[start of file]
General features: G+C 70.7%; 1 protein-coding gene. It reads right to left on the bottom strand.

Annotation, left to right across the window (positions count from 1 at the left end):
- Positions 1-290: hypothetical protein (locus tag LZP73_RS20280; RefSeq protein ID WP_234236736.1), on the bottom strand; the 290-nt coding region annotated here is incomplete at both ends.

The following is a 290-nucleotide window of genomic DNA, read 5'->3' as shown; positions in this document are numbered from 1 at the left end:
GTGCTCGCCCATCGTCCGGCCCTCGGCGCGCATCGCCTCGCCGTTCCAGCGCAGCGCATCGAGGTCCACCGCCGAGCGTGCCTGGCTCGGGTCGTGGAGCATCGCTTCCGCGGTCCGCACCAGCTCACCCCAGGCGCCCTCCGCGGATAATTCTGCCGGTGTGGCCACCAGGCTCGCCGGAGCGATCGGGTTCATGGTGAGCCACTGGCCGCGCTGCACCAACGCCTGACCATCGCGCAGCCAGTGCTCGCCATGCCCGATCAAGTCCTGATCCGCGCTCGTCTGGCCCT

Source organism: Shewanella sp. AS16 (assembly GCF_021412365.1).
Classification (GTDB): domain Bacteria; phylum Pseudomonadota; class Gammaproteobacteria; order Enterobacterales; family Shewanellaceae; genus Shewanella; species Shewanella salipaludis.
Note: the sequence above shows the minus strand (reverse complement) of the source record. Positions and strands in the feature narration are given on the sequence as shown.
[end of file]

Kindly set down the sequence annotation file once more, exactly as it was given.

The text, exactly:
General features: G+C 70.7%; 1 protein-coding gene. It reads right to left on the bottom strand.

Annotation, left to right across the window (positions count from 1 at the left end):
- Positions 1-290: hypothetical protein (locus tag LZP73_RS20280; RefSeq protein ID WP_234236736.1), on the bottom strand; the 290-nt coding region annotated here is incomplete at both ends.

The following is a 290-nucleotide window of genomic DNA, read 5'->3' as shown; positions in this document are numbered from 1 at the left end:
GTGCTCGCCCATCGTCCGGCCCTCGGCGCGCATCGCCTCGCCGTTCCAGCGCAGCGCATCGAGGTCCACCGCCGAGCGTGCCTGGCTCGGGTCGTGGAGCATCGCTTCCGCGGTCCGCACCAGCTCACCCCAGGCGCCCTCCGCGGATAATTCTGCCGGTGTGGCCACCAGGCTCGCCGGAGCGATCGGGTTCATGGTGAGCCACTGGCCGCGCTGCACCAACGCCTGACCATCGCGCAGCCAGTGCTCGCCATGCCCGATCAAGTCCTGATCCGCGCTCGTCTGGCCCT

Source organism: Shewanella sp. AS16 (assembly GCF_021412365.1).
Classification (GTDB): domain Bacteria; phylum Pseudomonadota; class Gammaproteobacteria; order Enterobacterales; family Shewanellaceae; genus Shewanella; species Shewanella salipaludis.
Note: the sequence above shows the minus strand (reverse complement) of the source record. Positions and strands in the feature narration are given on the sequence as shown.